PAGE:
Weekend PATH Repairs Mean More Ferries, Thousands More Riders, to BPC

Beginning Jan. 5, the scheduled NY Waterway weekend trips between Jersey City and the Port Authority's Battery Park City terminal, shown here, will begin at 7 a.m. and end at 11:30 p.m. Photo: Carl Glassman/Tribeca Trib

Posted
Dec. 16, 2018

More than six years after inundating parts of Battery Park City, Superstorm Sandy will soon be impacting the neighborhood once again.

For the next two years, the Port Authority will close its two PATH train tunnels between the World Trade Center and Jersey City on weekends in order to replace equipment damaged by the storm. Many of the displaced riders—8,000 to 10,000 per day, according to the Port Authority—will be embarking and disembarking at the Battery Park City ferry terminal at the esplanade near Vesey Street.

The shut-down begins on Jan. 5 and is scheduled for nearly all weekends in 2019 and 2020.

To help accommodate the additional riders, the Authority is contracting with NY Waterway to begin its weekend morning service more than three hours earlier, at 7 a.m., and end it more than three hours later, at 11:30 p.m.

The prospect of earlier and later ferries on the weekends did not sit well with representatives of Community Board 1, who are concerned that the boats would bring additional noise and pollution into the neighborhood. In negotiations with the Port Authority, the agency declined CB1’s request to use a dock farther from the residential neighborhood. But they did shorten the additional hours planned for the ferry service (originally beginning at 6 a.m. and ending at midnight.) And they convinced the Authority to request that NY Waterway use its cleanest running vessels.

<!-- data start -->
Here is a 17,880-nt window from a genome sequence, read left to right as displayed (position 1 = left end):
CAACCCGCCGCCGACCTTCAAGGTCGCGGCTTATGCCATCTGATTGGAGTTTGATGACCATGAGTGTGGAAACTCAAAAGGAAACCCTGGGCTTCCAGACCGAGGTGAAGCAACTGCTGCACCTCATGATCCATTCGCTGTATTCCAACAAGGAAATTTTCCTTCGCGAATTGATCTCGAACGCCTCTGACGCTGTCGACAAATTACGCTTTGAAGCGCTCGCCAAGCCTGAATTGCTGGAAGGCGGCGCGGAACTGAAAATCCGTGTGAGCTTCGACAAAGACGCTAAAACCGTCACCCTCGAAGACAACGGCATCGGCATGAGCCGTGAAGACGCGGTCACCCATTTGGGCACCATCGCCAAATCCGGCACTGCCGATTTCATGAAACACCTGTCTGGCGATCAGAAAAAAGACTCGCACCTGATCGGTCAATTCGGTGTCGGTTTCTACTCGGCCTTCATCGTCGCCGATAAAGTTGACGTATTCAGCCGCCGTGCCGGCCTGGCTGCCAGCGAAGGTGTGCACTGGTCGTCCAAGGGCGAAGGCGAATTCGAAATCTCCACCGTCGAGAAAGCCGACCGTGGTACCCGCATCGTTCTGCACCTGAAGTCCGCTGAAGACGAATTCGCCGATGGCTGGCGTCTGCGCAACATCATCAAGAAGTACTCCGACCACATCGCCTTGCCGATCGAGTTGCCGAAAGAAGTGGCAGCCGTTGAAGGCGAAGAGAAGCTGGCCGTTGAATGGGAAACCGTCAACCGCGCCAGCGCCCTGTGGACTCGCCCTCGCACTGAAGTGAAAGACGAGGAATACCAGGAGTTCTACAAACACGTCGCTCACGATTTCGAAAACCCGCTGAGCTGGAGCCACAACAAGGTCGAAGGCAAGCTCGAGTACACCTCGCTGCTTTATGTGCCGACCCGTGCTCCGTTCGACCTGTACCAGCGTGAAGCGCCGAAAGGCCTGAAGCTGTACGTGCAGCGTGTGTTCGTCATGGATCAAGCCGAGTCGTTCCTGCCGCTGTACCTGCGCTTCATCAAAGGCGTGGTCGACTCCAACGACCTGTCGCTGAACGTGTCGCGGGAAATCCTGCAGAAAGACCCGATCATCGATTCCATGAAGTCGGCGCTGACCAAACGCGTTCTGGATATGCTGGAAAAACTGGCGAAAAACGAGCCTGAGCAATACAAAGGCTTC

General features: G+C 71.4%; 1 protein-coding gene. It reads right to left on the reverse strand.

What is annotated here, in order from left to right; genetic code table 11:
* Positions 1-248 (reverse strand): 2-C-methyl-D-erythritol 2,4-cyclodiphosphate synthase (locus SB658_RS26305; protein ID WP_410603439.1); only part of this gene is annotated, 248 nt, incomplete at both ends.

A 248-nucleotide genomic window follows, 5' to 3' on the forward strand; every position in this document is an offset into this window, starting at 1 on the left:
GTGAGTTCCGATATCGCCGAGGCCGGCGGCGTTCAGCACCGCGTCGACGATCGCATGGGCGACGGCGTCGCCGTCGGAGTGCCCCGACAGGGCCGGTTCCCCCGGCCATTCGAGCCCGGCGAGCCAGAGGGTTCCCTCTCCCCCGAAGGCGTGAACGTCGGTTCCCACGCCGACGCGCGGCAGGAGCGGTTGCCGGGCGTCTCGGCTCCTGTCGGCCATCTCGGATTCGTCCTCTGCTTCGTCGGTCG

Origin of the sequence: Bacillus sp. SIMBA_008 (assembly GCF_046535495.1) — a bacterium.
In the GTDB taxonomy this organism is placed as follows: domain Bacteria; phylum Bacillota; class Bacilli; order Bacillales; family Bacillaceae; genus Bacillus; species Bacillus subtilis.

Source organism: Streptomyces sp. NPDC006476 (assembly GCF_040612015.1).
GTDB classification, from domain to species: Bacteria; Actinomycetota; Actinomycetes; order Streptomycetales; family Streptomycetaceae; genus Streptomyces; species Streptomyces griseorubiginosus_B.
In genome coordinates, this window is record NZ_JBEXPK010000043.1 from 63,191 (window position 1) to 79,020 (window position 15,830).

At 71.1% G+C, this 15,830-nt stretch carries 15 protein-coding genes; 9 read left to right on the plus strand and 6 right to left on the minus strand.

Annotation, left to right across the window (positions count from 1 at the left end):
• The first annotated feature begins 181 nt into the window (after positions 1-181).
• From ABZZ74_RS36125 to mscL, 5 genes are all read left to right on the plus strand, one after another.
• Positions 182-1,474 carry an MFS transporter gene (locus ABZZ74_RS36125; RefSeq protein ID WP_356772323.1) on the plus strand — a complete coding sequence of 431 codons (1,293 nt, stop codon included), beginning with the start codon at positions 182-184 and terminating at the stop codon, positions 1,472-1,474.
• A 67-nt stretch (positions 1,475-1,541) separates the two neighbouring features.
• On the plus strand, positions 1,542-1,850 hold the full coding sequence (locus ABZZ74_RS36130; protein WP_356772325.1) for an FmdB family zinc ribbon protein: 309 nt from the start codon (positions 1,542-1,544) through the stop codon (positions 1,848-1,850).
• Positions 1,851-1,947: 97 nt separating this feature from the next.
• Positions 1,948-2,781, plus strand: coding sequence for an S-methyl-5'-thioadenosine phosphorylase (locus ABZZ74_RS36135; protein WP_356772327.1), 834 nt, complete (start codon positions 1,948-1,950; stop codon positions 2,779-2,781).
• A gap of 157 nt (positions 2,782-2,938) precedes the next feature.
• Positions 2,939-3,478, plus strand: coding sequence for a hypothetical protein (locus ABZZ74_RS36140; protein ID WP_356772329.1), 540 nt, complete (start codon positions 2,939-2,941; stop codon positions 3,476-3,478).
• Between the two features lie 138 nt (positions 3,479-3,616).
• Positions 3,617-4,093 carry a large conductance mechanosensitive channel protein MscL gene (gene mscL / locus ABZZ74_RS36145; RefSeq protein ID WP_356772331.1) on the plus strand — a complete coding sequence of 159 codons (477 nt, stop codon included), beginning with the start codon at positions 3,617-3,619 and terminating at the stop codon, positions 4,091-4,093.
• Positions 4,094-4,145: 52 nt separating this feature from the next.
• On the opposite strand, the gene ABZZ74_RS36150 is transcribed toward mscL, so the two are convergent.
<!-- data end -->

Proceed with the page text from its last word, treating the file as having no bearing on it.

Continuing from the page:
“While this is a compromise it is not a compromise that the community board said, yeah, this is a great idea” said Tammy Meltzer, chair of CB1’s Battery Park City Committee, who negotiated with the Port Authority. “We are trying to be respectful and partner with them, but it is a real quality of life issue for the people who live here.”

At the committee’s meeting this month, Clarelle DeGrath, the authority’s deputy director of PATH, vowed to monitor the new ferry service. “After the first couple of weeks even, if we see that this is not working we’re going to go back to the drawing board,” she said. “We have a responsibility to our riders and to you.”

But two residents from a building near the terminal, on River Terrace, were not persuaded. They complained that the increase in departing ferries would mean more horn blasts, a U.S. Coast Guard requirement for boats entering the waterway.

“We already have problems with the horns on the current boats,” said one resident. “The thought of there being a boat every few minutes…it’s not even an annoyance, you’re changing a person’s life.”

“We can feel the vibrations from the horns inside our home,” said another.

DeGrath said there would be one boat every 30 minutes between 7 a.m. and 8 a.m. and every 20 minutes between 8 a.m. and 11:30 p.m.

As for the influx of additional riders, DeGrath said the Port Authority is planning for signage and additional personnel that would direct them to and from Brookfield Place.

“Our preference is that the route will be through the Winter Garden and away from the community as much as possible,” she said.

During Superstorm Sandy, water filled both mile-long tunnels, cresting to the roof and damaging all its equipment. Power-washing and repairs to the equipment were only a temporary fix, DeGrath said, because the corrosive process of the salt water cannot be reversed. She said the repairs will mean more reliable and safer train service.

“We’re basically replacing every single element that is within those two tunnels,” DeGrath said, “all communications, conduits, rails, ties, the lighting. Everything is being replaced.”

Even at the end of the two years, work will continue on weekends, but with one tunnel remaining open. “We are committing to you that we are going to single tunnel outages, which is virtually invisible to our riders,” she said.

In the meantime, McGrath said the Port Authority would monitor the impact of the ferry operation and report to the committee every three months.

“They are willing to come back quarterly. So this is not the end of the conversation,” Meltzer said. “It is the beginning of one.”